Summer work, NBA lessons fuel Jackson's rise at No. 5 UNC
CHAPEL HILL, N.C. (AP) There's nothing complicated about how North Carolina's Justin Jackson dramatically improved his 3-point range and scoring output to make himself a candidate for Atlantic Coast Conference player of the year .
No, the 6-foot-8 junior said it's simply a revamped mentality after lessons learned from workouts for NBA teams last summer.
''I realized how hard you really have to work to be at that level,'' Jackson said in an interview with The Associated Press. ''That's a job, guys are trying to get checks for their families. So you literally have to put in as much time as you possibly have at working on this part of your job.''
Entering Saturday's rivalry game against No. 17 Duke, Jackson is averaging 18.4 points for program's highest scoring average in eight years while shooting 39 percent from 3-point range for the fifth-ranked Tar Heels (25-6, 13-4).
Compare that to his first two seasons, when he averaged 11.5 points and shot 29.7 percent from behind the arc.
Jackson's growth has helped the Tar Heels get within a win of claiming the ACC regular-season title outright - they already have the top seed for next week's tournament - and contend for a No. 1 seed in the NCAA Tournament. It also emphatically answered the preseason question of who would become UNC's go-to guy after the departures of Associated Press All-American Brice Johnson and four-year starter Marcus Paige from last year's NCAA runner-up.
This was never about the home-schooled McDonald's All-American from Tomball, Texas being lazy before begrudgingly developing a modest work ethic. Instead, it was a player who understood he needed to do more - more shooting in the gym, more focused work in the weight room - to go from good to great.
''Before this year, I would be OK with, `OK I got in the gym today once,''' Jackson said. ''For me, this offseason, I got in the gym at least two, usually three, times a day. . The amount of time I put in, I knew it would start translating. I guess it kind of did.''
Jackson made himself eligible for the NBA draft after last season, taking advantage of new rules making it easier for players to test the waters and work out for teams while maintaining college eligibility as long as they don't hire an agent. He could take the same path again this year. He is projected as a first-round pick, but not necessarily a lottery pick.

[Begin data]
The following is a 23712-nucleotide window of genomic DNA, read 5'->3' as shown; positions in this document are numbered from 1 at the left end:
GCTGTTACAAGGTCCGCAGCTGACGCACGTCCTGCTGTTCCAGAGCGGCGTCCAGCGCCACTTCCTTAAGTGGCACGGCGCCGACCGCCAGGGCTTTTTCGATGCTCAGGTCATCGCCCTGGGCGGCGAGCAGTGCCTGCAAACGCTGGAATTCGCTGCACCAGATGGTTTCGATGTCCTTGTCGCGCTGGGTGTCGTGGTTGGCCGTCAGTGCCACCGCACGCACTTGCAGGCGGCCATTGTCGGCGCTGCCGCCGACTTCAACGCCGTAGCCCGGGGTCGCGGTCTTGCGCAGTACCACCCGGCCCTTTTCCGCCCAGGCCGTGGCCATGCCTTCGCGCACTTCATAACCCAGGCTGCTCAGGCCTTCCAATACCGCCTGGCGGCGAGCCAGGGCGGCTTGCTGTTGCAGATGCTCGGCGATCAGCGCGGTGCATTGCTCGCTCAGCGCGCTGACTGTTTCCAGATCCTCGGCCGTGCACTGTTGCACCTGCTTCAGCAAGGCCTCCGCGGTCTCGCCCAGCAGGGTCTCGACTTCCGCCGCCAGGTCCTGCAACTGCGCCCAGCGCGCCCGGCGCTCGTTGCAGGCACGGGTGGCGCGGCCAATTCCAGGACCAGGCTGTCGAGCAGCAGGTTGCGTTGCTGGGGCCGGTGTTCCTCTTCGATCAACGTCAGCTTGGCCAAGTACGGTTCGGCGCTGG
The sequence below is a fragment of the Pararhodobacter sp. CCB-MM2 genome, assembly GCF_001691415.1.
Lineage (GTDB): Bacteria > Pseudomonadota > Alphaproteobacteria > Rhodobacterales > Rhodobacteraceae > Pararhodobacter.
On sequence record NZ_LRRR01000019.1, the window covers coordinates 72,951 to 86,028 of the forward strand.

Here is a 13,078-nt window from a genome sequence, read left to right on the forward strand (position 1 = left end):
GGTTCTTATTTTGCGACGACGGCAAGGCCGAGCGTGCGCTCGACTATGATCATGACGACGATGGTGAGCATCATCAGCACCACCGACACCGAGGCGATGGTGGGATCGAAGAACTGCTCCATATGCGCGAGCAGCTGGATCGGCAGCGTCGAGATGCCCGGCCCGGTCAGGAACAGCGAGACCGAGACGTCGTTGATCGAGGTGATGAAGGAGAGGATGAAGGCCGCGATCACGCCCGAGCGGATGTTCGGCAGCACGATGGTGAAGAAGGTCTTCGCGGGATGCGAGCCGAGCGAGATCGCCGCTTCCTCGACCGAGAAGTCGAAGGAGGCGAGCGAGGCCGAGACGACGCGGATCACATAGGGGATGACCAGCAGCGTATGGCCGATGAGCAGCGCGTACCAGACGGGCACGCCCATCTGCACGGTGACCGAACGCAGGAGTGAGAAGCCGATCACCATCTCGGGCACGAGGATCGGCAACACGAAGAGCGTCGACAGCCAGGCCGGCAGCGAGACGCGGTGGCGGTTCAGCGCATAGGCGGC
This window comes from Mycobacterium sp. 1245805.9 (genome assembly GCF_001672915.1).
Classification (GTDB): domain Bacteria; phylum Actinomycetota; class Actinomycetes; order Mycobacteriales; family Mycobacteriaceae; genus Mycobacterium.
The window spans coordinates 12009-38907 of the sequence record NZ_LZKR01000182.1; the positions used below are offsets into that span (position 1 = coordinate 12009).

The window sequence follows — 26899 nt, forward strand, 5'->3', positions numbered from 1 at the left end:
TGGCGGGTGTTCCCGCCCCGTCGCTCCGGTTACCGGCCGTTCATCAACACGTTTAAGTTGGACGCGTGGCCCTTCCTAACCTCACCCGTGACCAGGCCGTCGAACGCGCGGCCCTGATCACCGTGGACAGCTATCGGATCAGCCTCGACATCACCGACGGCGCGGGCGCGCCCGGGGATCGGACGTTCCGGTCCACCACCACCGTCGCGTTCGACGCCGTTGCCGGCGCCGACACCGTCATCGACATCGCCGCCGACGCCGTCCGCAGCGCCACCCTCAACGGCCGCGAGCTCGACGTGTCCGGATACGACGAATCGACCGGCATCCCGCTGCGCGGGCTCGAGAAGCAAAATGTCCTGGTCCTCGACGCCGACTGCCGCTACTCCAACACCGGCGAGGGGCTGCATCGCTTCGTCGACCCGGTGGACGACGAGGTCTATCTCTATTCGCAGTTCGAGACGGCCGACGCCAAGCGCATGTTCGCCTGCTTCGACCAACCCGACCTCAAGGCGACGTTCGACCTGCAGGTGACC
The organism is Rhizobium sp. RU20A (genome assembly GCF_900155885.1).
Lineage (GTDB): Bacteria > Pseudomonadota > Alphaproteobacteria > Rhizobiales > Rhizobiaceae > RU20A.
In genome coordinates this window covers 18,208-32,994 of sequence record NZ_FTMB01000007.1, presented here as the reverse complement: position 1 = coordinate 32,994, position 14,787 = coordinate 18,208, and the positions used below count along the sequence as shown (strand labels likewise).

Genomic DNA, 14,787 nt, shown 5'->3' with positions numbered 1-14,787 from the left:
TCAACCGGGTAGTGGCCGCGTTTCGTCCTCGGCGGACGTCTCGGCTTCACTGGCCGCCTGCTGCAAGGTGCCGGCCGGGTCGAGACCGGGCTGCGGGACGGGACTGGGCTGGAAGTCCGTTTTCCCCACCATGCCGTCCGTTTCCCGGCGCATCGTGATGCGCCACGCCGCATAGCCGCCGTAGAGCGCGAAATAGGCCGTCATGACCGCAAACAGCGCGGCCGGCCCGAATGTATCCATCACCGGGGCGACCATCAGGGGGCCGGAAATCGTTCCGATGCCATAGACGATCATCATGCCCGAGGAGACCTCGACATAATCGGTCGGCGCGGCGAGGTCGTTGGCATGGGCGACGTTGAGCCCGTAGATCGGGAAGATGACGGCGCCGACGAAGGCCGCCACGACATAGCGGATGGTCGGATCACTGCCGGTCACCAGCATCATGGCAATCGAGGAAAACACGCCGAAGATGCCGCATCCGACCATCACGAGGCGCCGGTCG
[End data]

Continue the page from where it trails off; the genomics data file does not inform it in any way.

His father, Lloyd, called the NBA workouts ''the best thing that ever happened to him.''
''He had to hear and see from someone - whether it's scouts, GMs, because he sat down with 20-plus teams,'' he said. ''And it kept coming back to the same thing over and over: you've got to knock down shots, you've got to knock down shots.
''At some point, you hear that enough and either you start putting in the work you think you need to or you shut down. . He really gathered a lot from the standpoint of what it really meant to be a professional athlete. So going through the process, it helped him really take a gauge of, `Yeah, you're working, but you're not.' And that motivated him.''
Hall of Fame coach Roy Williams sees it, too.
''If you could weigh the amount of sweat that's dripped off of him, he's had several pounds of sweat he's invested,'' Williams said. ''Everybody thinks they're working hard, but nobody's really working anywhere close to what they can do until somebody pushes them or they see the difference. And I think Justin sees the difference.''
The 3-point shot is obvious change. Jackson has made 84 after making 63 during his first two seasons combined. He has hit at least four 3s 11 times this year after doing so once in the previous two years, and he's flirting with the program's single-season record for made 3s per game (roughly 2.7).
Williams has long said there was nothing wrong with Jackson's shot.
''I think it feels different just because of how many reps I've gotten up before the shot I shoot in the game,'' Jackson said. ''Before that, I've gotten up so many shots that it just kind of muscle memory.''
And that has led more confidence, even swagger, for a player who formerly had trouble moving past struggles and overthinking on the court.
There's no hesitation anymore.
''He's in constant movement, knock-down shooter but he has floaters and runs,'' Duke coach Mike Krzyzewski said. ''He never seems to get tired. Beautiful kid. ... He's as good a player as we've played against this year, and that caliber of player, they're tough to guard.''
AP Sports Writer Joedy McCreary in Durham contributed to this report.
Follow Aaron Beard on Twitter at http://www.twitter.com/aaronbeardap
More AP college basketball: http://collegebasketball.ap.org and http://www.twitter.com/AP-Top25